Currently, there are three CR value computation methods: inverse, positive, and empirical. The Flash Flood Guidance (FFG) system [6] is representative of an inverse method. The computational process of FFG is divided into three steps. First, the critical discharge value is estimated. In the second step, threshold runoff estimates for various rainfall durations are obtained based on critical discharge and unit hydrograph (UH) peak, which belongs to runoff concentration computation of hydrology. In the third step, the FFGs are obtained based on threshold runoff values where the rainfall vs. runoff curves as a function of soil moisture conditions are needed [13], which belongs to runoff generation computation of hydrology. A significant disadvantage of FFG is that uniform rainfall over rainfall duration is presumed [14].
The empirical methods are based on historical rainfall and streamflow data [15]. Miao et al. [15] proposed an empirical method to determine TR value by using a linear binary classification based on longterm historical rainfall and flood data. Enough flood event data are necessary to derive the binary classification. So this method cannot be implemented in ungauged basins.
The positive methods based on a watershed hydrological model estimate the TR values from critical discharge by trial and error [16, 17]. The hydrological responses of different cumulative rainfall values, for fixed duration, initial soil moisture condition, and hyetograph type, are simulated by calibrated watershed hydrological model. The cumulative rainfall value generating the critical discharge is taken as the TR estimate. The computation process of the positive method has an explicit hydrology theoretical basis, so the disadvantages inherent in the inverse method may be overcome. In this study, the calibrated Xin’anjiang Model with its subbasins being used as computation units [18] is employed to compute TR and CR values.
Montesarchio et al. [3] estimated TR values for the Mignone River cross section using an entropybased decision approach and a simulation approach based on radar data and rain gauge data. Results show that the TR values computed using various methods are obviously different and that, for the fixed watershed hydrological model, the type of rainfall data source used for model calibration significantly affects the TR estimates.
According to hydrological rainfallrunoff formation theory, for a fixed computing method, the TR estimate is generally a function of initial soil moisture condition, rainfall duration, and hyetograph. The effect of initial soil moisture conditions has been taken into account in the vast majority of current methods [6, 7, 16, 17, 19, 20]. In [6], the rainfall vs. runoff curves were taken as a function of initial soil moisture content to take into account the effect of initial soil moisture conditions on TR estimates. In [3, 7, 16], initial soil moisture conditions were classified into antecedent moisture classes AMC I, AMC II, and AMC III, representing dry soil, moderately saturated soil, and wet soil, according to the total amount of accumulative rain. In [17], the initial soil moisture conditions were taken into account by imposing an initial discharge value of the watershed hydrological model, and the effect of different initial conditions is analyzed by varying the initial discharge in the model simulations. In [19], a probability distributed moisture model was used to estimate the soil moisture content as the initial soil moisture condition of a rainfallrunoff model employed to compute TR values. In [20], both AMC and antecedent precipitation index (API) were utilized to estimate the initial soil conditions.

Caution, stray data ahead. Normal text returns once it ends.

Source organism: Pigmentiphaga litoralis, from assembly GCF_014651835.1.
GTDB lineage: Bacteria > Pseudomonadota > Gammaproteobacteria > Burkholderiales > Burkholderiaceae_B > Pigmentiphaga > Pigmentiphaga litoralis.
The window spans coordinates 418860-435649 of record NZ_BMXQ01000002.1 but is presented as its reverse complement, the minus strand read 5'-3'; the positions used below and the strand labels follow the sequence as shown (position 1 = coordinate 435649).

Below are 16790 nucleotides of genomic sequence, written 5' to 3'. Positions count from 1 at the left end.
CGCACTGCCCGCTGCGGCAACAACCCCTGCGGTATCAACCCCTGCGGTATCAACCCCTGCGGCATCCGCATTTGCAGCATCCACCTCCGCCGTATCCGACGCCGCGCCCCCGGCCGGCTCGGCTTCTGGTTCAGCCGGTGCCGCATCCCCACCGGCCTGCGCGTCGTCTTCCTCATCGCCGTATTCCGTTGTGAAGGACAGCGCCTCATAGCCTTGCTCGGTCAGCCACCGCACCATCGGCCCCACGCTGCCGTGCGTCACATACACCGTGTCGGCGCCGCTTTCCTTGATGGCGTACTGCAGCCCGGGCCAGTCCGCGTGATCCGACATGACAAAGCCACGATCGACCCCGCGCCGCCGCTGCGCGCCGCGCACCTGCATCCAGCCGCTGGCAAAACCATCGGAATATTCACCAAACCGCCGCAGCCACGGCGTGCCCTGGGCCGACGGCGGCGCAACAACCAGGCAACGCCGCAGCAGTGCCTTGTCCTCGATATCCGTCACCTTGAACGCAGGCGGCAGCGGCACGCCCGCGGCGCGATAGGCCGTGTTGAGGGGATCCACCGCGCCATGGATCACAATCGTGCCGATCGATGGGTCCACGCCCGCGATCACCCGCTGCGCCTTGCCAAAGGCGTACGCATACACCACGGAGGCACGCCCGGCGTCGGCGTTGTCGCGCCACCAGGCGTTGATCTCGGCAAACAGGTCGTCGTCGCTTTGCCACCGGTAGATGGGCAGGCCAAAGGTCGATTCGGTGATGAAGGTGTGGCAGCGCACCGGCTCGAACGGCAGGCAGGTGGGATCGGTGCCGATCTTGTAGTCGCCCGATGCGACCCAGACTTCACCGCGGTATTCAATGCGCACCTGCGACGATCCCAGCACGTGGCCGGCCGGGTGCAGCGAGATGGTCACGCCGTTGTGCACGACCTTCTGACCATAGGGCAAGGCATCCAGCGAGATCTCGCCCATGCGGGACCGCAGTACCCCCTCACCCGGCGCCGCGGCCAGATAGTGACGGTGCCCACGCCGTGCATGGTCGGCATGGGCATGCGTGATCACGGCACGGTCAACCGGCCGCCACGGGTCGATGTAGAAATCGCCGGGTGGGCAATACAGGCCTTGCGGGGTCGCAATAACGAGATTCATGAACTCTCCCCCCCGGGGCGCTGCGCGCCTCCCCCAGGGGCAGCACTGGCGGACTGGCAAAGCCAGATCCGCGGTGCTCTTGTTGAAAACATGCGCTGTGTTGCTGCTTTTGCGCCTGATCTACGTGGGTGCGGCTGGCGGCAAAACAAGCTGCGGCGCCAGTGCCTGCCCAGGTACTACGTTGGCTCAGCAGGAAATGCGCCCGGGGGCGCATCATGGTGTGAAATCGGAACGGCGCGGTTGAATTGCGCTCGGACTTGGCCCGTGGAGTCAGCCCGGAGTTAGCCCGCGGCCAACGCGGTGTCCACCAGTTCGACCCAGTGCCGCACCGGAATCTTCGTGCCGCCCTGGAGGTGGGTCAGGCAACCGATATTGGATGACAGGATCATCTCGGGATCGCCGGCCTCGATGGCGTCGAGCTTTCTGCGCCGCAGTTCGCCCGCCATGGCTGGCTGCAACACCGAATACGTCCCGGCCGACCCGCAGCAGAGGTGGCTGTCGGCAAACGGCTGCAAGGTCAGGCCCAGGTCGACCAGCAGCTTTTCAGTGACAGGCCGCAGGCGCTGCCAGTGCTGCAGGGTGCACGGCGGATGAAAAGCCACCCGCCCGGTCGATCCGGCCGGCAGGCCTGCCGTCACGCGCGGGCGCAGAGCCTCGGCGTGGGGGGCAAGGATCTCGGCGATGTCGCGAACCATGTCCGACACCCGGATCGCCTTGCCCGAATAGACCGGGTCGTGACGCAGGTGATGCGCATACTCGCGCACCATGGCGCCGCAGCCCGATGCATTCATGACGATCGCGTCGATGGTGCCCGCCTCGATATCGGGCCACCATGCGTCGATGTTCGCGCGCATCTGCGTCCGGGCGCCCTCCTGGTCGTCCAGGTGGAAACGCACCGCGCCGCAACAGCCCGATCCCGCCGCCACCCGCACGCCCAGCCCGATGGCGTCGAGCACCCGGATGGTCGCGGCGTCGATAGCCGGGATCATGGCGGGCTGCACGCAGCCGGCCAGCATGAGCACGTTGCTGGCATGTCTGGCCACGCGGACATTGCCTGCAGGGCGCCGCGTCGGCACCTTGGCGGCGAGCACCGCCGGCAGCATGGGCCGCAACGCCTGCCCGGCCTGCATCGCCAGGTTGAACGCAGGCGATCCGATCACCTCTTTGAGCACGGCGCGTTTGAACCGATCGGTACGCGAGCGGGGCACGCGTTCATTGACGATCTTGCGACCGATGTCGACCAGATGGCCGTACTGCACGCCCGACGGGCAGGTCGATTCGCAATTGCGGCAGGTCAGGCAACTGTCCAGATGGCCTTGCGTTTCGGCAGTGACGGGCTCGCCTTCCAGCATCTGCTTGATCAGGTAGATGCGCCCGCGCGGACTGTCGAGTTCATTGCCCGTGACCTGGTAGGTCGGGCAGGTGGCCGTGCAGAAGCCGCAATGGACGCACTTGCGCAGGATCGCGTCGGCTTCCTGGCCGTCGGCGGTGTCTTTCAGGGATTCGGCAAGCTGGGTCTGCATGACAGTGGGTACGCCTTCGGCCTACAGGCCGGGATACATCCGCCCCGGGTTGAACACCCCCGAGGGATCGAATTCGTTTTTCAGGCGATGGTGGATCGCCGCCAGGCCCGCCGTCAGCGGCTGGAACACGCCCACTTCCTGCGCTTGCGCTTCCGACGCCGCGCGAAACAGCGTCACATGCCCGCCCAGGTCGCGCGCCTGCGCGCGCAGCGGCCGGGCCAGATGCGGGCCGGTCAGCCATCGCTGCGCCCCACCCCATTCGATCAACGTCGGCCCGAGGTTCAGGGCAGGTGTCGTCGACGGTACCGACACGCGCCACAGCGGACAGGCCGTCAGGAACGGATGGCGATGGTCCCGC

Given an initial soil moisture condition, for the same rainfall volume, the hydrographs and peak discharge rates may be significantly different when different rainfall hyetographs are adopted [16, 17, 21]. Consequently, for the same initial soil moisture conditions, various hyetograph types result in different TR values [16, 17]. In [17, 21], three synthetic hyetograph types characterized by linearly increasing intensity, decreasing intensity, and linearly increasingdecreasing intensity were employed to investigate the effect of rainfall hyetograph type on the hydrograph at given rainfall volume. In [16], four standards hyetographs including step hyetograph, triangular increasing rate hyetograph, triangular decreasing rate hyetograph, and isosceles triangular hyetograph were used to analyze the effect of rain type on TR estimates. If the hyetograph type corresponding to the minimum rainfall necessary to cause flooding is found, it can be used to directly compute CR value. So determining the hyetograph type corresponding to the minimum rainfall to cause flooding is one objective of this work.